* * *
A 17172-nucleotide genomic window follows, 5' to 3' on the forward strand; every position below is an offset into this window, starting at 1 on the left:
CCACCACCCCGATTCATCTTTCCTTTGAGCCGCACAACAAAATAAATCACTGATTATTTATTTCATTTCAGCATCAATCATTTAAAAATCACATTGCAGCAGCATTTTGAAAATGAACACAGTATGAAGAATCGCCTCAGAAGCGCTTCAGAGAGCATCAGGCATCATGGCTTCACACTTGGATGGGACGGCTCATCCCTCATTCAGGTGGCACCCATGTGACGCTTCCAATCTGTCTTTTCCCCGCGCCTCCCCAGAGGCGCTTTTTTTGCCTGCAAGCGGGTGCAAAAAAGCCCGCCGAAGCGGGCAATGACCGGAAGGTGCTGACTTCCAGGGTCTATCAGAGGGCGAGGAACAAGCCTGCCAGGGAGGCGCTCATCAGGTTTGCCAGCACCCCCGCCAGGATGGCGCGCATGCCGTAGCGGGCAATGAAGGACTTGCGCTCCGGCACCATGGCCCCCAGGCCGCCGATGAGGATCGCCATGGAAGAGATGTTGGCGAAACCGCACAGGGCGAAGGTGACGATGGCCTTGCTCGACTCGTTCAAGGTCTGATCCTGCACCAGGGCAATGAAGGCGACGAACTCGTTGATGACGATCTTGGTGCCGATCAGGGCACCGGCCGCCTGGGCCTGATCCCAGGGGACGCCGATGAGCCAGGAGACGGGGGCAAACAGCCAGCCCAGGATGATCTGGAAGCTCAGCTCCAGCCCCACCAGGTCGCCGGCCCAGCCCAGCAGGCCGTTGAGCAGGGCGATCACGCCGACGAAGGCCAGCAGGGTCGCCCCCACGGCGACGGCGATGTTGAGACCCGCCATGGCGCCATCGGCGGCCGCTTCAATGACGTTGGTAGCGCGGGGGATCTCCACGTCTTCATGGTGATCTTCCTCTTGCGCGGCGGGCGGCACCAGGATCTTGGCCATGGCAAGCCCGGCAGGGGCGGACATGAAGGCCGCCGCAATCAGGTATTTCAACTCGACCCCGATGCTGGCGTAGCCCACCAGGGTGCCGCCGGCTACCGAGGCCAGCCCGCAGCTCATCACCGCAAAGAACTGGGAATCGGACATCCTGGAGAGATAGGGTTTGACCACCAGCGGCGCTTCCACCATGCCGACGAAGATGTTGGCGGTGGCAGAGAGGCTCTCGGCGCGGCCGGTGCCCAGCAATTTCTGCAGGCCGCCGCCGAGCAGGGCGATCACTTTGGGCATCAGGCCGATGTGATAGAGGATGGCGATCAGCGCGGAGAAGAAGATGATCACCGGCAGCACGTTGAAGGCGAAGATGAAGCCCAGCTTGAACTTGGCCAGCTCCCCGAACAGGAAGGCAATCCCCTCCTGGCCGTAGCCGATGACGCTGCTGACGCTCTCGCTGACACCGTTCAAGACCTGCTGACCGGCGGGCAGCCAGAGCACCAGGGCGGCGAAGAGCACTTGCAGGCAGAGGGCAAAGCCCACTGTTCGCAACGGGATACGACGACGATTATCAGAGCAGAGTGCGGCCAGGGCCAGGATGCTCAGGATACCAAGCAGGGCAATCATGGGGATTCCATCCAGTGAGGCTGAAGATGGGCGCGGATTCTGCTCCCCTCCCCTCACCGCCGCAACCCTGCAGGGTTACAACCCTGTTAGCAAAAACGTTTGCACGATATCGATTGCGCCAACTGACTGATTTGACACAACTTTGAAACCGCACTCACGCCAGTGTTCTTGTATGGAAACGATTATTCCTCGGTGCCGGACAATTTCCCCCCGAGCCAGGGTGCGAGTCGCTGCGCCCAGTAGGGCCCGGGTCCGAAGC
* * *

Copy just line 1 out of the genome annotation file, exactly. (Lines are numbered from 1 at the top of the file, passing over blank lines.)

A 17172-nucleotide genomic window follows, 5' to 3' on the forward strand; every position below is an offset into this window, starting at 1 on the left: